=encoding euc-jp
=head1 NAME
=begin original
bignum - Transparent BigNumber support for Perl
=end original
bignum - Perl 用の透過的な BigNumber 対応
=head1 SYNOPSIS
use bignum;
$x = 2 + 4.5,"\n"; # BigFloat 6.5
print 2 ** 512 * 0.1,"\n"; # really is what you think it is
print inf * inf,"\n"; # prints inf
print NaN * 3,"\n"; # prints NaN
{
no bignum;
print 2 ** 256,"\n"; # a normal Perl scalar now
}
# for older Perls, note that this will be global:
use bignum qw/hex oct/;
print hex("0x1234567890123490"),"\n";
print oct("01234567890123490"),"\n";
=head1 DESCRIPTION
=begin original
All operators (including basic math operations) are overloaded. Integer and
floating-point constants are created as proper BigInts or BigFloats,
respectively.
=end original
(基本算術演算子を含む)全ての演算子がオーバーロードされます。
整数定数と浮動小数点数定数はそれぞれ適切な BigInt または BigFloat として
作成されます。
=begin original
If you do
=end original
このように
use bignum;
=begin original
at the top of your script, Math::BigFloat and Math::BigInt will be loaded
and any constant number will be converted to an object (Math::BigFloat for
floats like 3.1415 and Math::BigInt for integers like 1234).
=end original
スクリプトの先頭に書くと、Math::BigFloat と Math::BigInt が読み込まれ、
全ての定数はオブジェクトに変換されます (3.1415 のようは浮動小数点数は
Math::BigFloat に、1234 のような整数は Math::BigInt に)。
=begin original
So, the following line:
=end original
それで、以下の行は:
$x = 1234;
=begin original
creates actually a Math::BigInt and stores a reference to in $x.
This happens transparently and behind your back, so to speak.
=end original
実際には Math::BigInt を作成して、リファレンスを $x に保管します。
これは透過的に、いわば背後で行われます。
=begin original
You can see this with the following:
=end original
以下のようにすればこれを見ることができます:
perl -Mbignum -le 'print ref(1234)'
=begin original
Don't worry if it says Math::BigInt::Lite, bignum and friends will use Lite
if it is installed since it is faster for some operations. It will be
automatically upgraded to BigInt whenever necessary:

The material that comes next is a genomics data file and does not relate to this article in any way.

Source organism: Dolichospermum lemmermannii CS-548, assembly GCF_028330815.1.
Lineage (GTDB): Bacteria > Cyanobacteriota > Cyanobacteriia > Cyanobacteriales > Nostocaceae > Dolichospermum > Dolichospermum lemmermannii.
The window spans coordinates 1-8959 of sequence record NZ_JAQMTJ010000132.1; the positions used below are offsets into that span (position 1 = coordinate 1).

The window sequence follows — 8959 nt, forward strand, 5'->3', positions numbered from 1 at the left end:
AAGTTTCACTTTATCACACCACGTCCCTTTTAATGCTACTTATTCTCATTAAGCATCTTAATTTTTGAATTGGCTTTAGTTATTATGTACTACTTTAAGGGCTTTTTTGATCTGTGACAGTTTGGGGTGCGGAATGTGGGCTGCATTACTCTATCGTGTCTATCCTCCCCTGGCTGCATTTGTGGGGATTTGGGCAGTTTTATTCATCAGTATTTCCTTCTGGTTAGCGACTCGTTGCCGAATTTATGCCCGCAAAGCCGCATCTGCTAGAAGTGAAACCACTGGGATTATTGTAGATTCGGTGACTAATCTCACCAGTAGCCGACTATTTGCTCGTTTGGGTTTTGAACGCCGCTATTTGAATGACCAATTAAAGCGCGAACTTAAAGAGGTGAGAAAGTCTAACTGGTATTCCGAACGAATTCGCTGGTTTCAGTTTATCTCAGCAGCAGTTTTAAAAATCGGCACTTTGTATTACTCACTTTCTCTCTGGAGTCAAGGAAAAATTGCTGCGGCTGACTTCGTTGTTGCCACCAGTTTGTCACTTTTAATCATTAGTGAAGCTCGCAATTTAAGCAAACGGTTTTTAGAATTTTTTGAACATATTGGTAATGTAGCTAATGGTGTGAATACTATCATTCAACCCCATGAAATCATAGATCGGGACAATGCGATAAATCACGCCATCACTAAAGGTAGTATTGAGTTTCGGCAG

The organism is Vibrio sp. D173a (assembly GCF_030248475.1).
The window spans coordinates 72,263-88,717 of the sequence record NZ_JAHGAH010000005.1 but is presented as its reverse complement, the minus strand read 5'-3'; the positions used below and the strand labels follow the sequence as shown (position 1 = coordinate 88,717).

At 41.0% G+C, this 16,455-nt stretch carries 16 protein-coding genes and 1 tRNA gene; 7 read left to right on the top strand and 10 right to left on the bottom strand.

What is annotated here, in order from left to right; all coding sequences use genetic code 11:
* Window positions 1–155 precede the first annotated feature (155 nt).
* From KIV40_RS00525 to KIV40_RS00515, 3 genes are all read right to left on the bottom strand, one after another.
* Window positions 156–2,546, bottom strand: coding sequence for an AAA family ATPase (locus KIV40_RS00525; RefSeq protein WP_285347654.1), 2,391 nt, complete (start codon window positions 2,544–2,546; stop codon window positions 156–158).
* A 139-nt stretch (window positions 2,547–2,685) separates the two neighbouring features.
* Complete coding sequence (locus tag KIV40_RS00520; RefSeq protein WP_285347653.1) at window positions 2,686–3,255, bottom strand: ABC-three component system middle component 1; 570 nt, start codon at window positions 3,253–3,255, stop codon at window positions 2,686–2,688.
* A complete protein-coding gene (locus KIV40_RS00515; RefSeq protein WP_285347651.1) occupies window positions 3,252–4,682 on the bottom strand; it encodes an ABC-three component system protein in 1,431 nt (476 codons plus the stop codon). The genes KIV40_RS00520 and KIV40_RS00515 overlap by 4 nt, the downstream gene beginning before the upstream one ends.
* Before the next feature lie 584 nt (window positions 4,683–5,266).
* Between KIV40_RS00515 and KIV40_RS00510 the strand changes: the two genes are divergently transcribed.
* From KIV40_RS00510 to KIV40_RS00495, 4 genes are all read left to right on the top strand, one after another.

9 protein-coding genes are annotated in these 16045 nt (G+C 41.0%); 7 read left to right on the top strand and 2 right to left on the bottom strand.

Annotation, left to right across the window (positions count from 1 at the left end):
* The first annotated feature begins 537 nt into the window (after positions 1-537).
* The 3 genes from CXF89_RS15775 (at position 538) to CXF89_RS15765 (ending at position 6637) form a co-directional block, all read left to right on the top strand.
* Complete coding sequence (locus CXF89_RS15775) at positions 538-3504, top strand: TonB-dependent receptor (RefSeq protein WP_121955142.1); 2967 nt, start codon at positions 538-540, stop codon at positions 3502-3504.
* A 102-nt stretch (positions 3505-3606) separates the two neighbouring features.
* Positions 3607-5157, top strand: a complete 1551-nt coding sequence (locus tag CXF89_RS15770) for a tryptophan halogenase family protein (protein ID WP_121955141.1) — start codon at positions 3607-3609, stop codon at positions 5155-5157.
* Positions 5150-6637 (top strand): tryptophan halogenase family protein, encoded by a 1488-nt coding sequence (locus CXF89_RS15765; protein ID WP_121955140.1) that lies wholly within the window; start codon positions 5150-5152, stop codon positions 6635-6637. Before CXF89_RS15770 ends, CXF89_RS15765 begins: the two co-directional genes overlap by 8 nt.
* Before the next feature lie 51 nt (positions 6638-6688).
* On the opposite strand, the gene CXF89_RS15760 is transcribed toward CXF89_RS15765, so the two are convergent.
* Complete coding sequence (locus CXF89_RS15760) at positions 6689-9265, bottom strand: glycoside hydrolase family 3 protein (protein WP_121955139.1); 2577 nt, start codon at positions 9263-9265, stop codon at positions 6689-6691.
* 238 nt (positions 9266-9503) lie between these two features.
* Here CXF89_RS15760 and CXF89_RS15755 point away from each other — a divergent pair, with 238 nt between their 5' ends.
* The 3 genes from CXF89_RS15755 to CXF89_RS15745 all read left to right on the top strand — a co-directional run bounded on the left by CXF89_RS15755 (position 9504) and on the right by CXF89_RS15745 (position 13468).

=end original
Math::BigInt::Lite と言われても気にしないで下さい; bignum および
親類は、Lite がインストールされている場合は使います; これはいくつかの
演算がより速いからです。
もし必要なら自動的に BigInt に昇格します:
perl -Mbignum -le 'print ref(2**255)'
=begin original
This also means it is a bad idea to check for some specific package, since
the actual contents of $x might be something unexpected. Due to the
transparent way of bignum C[ should not be necessary, anyway.
=end original
これは、$x の実際の内容は不確定なので、特定のパッケージかどうかを
チェックするというのは良くない考えであることも示しています。
とにかく、bignum での C][ の透過的な方法は不要のはずです。
=begin original
Since Math::BigInt and BigFloat also overload the normal math operations,
the following line will still work:
=end original
Math::BigInt と BigFloat は通常の算術演算もオーバーロードするので、
以下のような行も動作するままです:
perl -Mbignum -le 'print ref(1234+1234)'
=begin original
Since numbers are actually objects, you can call all the usual methods from
BigInt/BigFloat on them. This even works to some extent on expressions:
=end original
数値は実際にはオブジェクトなので、使われている BigInt/BigFloat の全ての
通常のメソッドを呼び出すことができます。
これは式のいくつかの拡張に対してさえ動作します:
perl -Mbignum -le '$x = 1234; print $x->bdec()'
perl -Mbignum -le 'print 1234->copy()->binc();'
perl -Mbignum -le 'print 1234->copy()->binc->badd(6);'
perl -Mbignum -le 'print +(1234)->copy()->binc()'
=begin original
(Note that print doesn't do what you expect if the expression starts with
'(' hence the C<+>)
=end original
(Note that print doesn't do what you expect if the expression starts with
'(' hence the C<+>)
(TBT)
=begin original
You can even chain the operations together as usual:
=end original
You can even chain the operations together as usual:
(TBT)
perl -Mbignum -le 'print 1234->copy()->binc->badd(6);'
1241
=begin original
Under bignum (or bigint or bigrat), Perl will "upgrade" the numbers
appropriately. This means that:
=end original
Under bignum (or bigint or bigrat), Perl will "upgrade" the numbers
appropriately. This means that:
(TBT)
perl -Mbignum -le 'print 1234+4.5'
1238.5
=begin original
will work correctly. These mixed cases don't do always work when using
Math::BigInt or Math::BigFloat alone, or at least not in the way normal Perl
scalars work.
=end original
will work correctly. These mixed cases don't do always work when using
Math::BigInt or Math::BigFloat alone, or at least not in the way normal Perl
scalars work.
(TBT)
=begin original
If you do want to work with large integers like under C]